When it comes to your child’s career, one of the most important things to consider is the quality of education they receive. But while good education is indeed important, you cannot undermine the high costs associated with it either.
As your kids grow up, their educational costs increase and by the time they reach university, their tuition fees turn out to be a hefty sum.
So what is the best way to save for your child’s university tuition fees, without compromising on the quality of education they receive?
A Registered Educational Savings Plan, or RESP, can be your answer. An RESP is designed for helping you with your kids’ post-secondary/university educational costs. While being tax-sheltered, these accounts are also eligible for the money from the government grants. In addition to this, you can store a large number of investments like GICs or individual stocks here. But before you get started with RESP, there are certain rules to take note of.
RESP comes with a withdrawal limit
Very often, when people opt for an RESP plan, they immediately assume that they will be able to withdraw as much money as they want from it. While this is definitely viable for original contributions, the same does not apply for government grants or the funds received from investment income.
If you’re willing to withdraw the government grants or income from investment, then the first withdrawal will come with a cap of $5000. Again, this will only hold true for those individuals who have enrolled their kids for a full-time post-secondary educational program.
In case you’re willing to withdraw more funds, you will have to wait for around thirteen weeks to do so. Also, if your child has a gap year extending to more than twelve months, you will once again be subjected to the $5000 cap while taking your subsequent withdrawal.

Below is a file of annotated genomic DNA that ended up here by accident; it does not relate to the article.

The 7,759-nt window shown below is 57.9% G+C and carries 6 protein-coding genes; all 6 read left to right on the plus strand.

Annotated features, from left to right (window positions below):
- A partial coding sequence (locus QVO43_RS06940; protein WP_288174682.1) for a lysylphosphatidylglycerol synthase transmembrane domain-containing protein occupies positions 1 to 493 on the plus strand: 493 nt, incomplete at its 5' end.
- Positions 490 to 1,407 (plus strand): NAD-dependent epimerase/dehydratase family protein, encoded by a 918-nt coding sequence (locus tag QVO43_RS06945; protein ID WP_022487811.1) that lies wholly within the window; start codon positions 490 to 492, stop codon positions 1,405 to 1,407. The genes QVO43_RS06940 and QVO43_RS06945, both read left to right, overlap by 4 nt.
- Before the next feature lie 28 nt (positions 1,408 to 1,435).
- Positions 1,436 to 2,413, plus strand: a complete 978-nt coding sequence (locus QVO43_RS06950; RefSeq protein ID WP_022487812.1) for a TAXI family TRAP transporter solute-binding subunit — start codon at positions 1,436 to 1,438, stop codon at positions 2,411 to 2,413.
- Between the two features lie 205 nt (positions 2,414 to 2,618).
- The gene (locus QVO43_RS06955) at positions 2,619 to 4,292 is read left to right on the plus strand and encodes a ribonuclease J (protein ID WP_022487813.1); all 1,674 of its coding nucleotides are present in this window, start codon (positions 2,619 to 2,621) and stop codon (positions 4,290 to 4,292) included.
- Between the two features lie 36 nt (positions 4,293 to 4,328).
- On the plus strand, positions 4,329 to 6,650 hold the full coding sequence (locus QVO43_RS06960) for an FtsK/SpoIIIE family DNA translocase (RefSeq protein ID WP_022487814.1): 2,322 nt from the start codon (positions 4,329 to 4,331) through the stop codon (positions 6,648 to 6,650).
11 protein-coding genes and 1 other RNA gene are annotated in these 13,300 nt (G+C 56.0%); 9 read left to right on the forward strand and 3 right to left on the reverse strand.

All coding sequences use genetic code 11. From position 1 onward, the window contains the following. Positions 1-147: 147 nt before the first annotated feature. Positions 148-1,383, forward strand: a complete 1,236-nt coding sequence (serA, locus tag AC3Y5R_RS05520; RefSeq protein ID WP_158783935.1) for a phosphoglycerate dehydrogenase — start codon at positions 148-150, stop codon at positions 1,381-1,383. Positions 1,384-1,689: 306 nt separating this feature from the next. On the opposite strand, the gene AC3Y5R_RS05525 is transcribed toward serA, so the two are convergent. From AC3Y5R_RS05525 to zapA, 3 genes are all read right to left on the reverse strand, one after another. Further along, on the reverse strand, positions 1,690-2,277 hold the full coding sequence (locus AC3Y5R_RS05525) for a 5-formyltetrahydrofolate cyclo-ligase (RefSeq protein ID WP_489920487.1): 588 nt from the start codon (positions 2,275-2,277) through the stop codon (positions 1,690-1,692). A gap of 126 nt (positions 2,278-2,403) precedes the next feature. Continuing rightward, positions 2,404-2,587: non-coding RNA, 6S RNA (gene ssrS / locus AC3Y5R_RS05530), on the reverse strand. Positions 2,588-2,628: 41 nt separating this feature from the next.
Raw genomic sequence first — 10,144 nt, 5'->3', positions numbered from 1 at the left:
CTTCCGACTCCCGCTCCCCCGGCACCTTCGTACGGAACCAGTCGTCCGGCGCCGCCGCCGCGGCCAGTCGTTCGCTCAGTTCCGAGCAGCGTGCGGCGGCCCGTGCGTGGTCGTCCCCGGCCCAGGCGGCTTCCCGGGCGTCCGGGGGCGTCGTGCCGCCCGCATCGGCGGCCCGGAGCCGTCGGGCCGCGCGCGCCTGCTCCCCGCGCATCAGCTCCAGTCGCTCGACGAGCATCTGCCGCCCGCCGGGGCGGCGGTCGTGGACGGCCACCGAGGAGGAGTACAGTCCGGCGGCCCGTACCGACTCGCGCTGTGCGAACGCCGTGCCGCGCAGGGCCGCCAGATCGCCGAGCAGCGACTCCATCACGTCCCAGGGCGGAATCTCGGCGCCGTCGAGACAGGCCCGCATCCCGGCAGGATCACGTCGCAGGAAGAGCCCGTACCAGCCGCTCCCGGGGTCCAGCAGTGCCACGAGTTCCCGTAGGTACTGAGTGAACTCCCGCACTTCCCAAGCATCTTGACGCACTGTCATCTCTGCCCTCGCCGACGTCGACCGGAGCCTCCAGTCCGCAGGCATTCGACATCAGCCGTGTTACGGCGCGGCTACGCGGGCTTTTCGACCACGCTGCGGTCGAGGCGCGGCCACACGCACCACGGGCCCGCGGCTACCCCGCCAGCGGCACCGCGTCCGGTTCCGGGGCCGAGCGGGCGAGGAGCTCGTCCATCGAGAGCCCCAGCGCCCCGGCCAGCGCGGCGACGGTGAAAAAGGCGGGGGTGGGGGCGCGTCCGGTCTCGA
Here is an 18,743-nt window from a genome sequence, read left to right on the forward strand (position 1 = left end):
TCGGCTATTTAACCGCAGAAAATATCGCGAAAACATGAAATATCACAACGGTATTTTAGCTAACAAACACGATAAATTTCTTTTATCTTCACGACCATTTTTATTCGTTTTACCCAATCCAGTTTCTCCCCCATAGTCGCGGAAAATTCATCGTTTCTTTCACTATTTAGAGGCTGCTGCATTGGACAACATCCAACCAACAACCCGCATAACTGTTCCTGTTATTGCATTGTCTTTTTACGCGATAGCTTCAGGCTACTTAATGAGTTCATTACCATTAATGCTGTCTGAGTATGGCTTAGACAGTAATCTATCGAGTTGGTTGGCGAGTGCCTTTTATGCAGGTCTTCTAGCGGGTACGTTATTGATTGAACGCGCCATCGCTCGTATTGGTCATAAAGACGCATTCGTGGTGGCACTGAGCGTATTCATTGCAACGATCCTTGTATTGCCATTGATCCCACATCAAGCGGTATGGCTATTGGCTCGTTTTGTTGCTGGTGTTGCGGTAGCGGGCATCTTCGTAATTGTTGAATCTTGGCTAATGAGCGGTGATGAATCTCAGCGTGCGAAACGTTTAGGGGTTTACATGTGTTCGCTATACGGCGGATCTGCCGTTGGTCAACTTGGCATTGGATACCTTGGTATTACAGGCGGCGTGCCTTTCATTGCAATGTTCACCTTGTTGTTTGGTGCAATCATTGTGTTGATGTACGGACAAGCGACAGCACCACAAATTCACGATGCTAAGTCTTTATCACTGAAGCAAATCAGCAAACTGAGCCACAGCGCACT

There are also situations when the tuition fee and the additional expenses end up being higher than the average amount that you can withdraw. In this situation, the Employment and Social Development organization of your country might allow the withdrawal. But the final decision might vary from one student to another.
In this regard, also keep in mind that no individual beneficiary allowed to get more than $7200 in terms of grant money. When reading online reviews of Knowledge First Financial, one of Canada’s largest RESP providers, we learn that RESPs are also eligible for savings incentives like the Canada Education Savings Grant (CESG).
Money from RESP can be transferred
If you experience a situation where your first child drops out or doesn’t use the entire money allocated for them, you can always transfer this amount to their sibling. Considering the fact that RESPs come with a limit of 36 years, the younger child will have ample time for using the money. But in case you have a single child, you will have to close the account irrespective of the amount left.
Here, you might also be penalized on the grounds of ‘non- contribution’ if you don’t get the amount transferred to a legal RRSP.
Check if your child’s post-secondary institution qualifies for RESP
If you’re willing to opt for RESP to secure your child’s career, it is extremely important to check whether your child’s institution is eligible for RESP.
While this is definitely not the case for all leading institutions, some universities that specialize in a particular trade or on arts are not eligible for the program. In case your child’s school does not qualify, you can always withdraw the initial contributions without any tax deductions as the contributions were completely made from after-tax dollars.
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